Anyone who wants to do research on families from the Deer Isle-Stonington area will find more information than they could hope for by making a trip to the Deer Isle – Stonington Historical Society on Sunset Road in Deer Isle. There, in a small room in the archives building, they can look through the 43 volumes of genealogical history that are the fruit of Dr. Benjamin Lake Noyes’s passionate interest in area families. And, if they want to go a step further and learn more about an ancestor’s work, or how the area looked in earlier times, or what important events were taking place, they can consult one of 37 volumes of Deer Isle history that are proof of Dr. Noyes’s far ranging curiosity. If researchers become curious about the man who compiled this detailed information, they can dip into the five volumes Dr. Noyes put together on the history of the Noyes and the Howard (his first wife’s) families.

A Renaissance man with intense eyes behind round wire-rimmed glasses and a serious moustache, Benjamin Noyes was described in vol. 27 of the “Biographical Review,” published in Boston in 1898, as a person who spent “all of his waking hours in self-improvement;” a person who “never lost time in idleness or dissipation;” a supporter of the Temperance Movement. Reading about his diligence and industry, it is easy to imagine a plaque on his desk with Henry Wadsworth Longfellow’s poem, “A Psalm of Life,” which ends, “Let us then be up and doing,/ With a heart for any fate;/ Still achieving, still pursuing,/ Learn to labor and to wait.”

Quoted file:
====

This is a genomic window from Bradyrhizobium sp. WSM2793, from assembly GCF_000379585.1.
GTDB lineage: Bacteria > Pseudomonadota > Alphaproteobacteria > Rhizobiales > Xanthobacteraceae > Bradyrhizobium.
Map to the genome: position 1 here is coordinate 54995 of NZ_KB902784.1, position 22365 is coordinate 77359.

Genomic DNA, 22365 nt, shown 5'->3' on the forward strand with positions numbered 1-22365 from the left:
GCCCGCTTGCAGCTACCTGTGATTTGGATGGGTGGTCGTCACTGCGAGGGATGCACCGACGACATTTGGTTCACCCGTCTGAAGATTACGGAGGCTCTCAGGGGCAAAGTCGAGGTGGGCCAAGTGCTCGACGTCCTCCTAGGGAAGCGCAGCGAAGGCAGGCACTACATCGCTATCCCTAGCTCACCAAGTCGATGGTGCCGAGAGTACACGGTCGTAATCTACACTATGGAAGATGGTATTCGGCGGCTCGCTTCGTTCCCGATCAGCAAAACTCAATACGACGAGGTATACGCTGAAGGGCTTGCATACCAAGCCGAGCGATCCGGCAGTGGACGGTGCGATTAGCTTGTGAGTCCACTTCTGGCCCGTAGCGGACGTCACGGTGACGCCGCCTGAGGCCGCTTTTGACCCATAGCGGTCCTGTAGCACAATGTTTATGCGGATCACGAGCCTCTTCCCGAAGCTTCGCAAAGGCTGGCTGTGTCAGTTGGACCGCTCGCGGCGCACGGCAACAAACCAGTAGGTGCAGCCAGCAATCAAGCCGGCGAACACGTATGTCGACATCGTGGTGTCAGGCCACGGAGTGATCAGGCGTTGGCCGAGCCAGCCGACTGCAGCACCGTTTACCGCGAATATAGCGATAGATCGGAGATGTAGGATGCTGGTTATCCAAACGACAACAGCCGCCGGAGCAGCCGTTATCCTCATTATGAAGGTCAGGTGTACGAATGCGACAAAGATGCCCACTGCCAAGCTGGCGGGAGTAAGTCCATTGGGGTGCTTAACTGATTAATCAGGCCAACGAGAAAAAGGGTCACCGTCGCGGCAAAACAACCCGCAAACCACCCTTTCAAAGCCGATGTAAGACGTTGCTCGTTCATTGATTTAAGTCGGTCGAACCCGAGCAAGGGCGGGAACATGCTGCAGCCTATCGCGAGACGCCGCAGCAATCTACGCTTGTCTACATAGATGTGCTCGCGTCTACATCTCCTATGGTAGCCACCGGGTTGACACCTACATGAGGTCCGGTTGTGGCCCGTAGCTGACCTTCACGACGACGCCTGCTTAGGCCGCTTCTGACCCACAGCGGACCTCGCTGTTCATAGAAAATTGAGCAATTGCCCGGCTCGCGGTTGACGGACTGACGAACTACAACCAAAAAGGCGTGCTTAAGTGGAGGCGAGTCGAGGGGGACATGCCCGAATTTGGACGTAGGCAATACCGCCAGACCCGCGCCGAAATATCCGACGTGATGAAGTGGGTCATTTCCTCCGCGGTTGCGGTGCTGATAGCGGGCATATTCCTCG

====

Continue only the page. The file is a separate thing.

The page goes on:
He was the sort of person, says Paul Stubing, a historical society volunteer, who was always preoccupied with his ideas and projects. “When he was driving about the island, he never paid attention,” says Stubing, who summered on the island when he was a boy. “Everyone knew if they saw Dr. Noyes coming, get off to the side of the road!”

Early in life, Dr. Noyes became an accomplished painter, and later, he took up photography. If he had been able to afford to study in Europe, he would have chosen art as a career. He was a talented musician proficient on numerous instruments, including the banjo, violin, mandolin, piano, flute, piccolo and tenor drum. He was knowledgeable about Eastern American ornithology and zoology, which he became interested in when he served as first officer of the Davenport Expedition to tropical America in 1890-91. At that time, he was working as a pharmacist in Florida after completing training in pharmacology to complement the knowledge he had gained from his father, Dr. George Boardman Noyes, a physician and pharmacist.

Although born in Lisbon Falls, Noyes grew up on Grand Manan, New Brunswick, where he also learned the printer’s trade at a printer’s shop located above his father’s drug store, and developed a mechanical aptitude for fixing just about anything (engines and watches were mentioned). In 1985, at age 25, he established his medical practice on Deer Isle. He was among the first to use radiation in treating cancer, a procedure he had become interested in while attending Bowdoin Medical College.

Dr. Noyes’ collection of genealogical and historical materials, which he called the Penobscot Bay Archives and kept in the elegant home he built in Stonington in 1902, is astonishing in its breadth and detail. Each of the 43 genealogical volumes, about four inches thick, includes lengthy family trees, newspaper clippings concerning many of the people mentioned – their work, honors, marriages, children’s births, and finally, obituaries – photographs of people and their homes, letters they wrote, business transactions, and copies of relevant records from other Maine towns.

A few families, like the Sellers, Robbinses and Smalls, take up an entire volume; the Eatons and Haskells have two, the rest are combined, several families to a volume.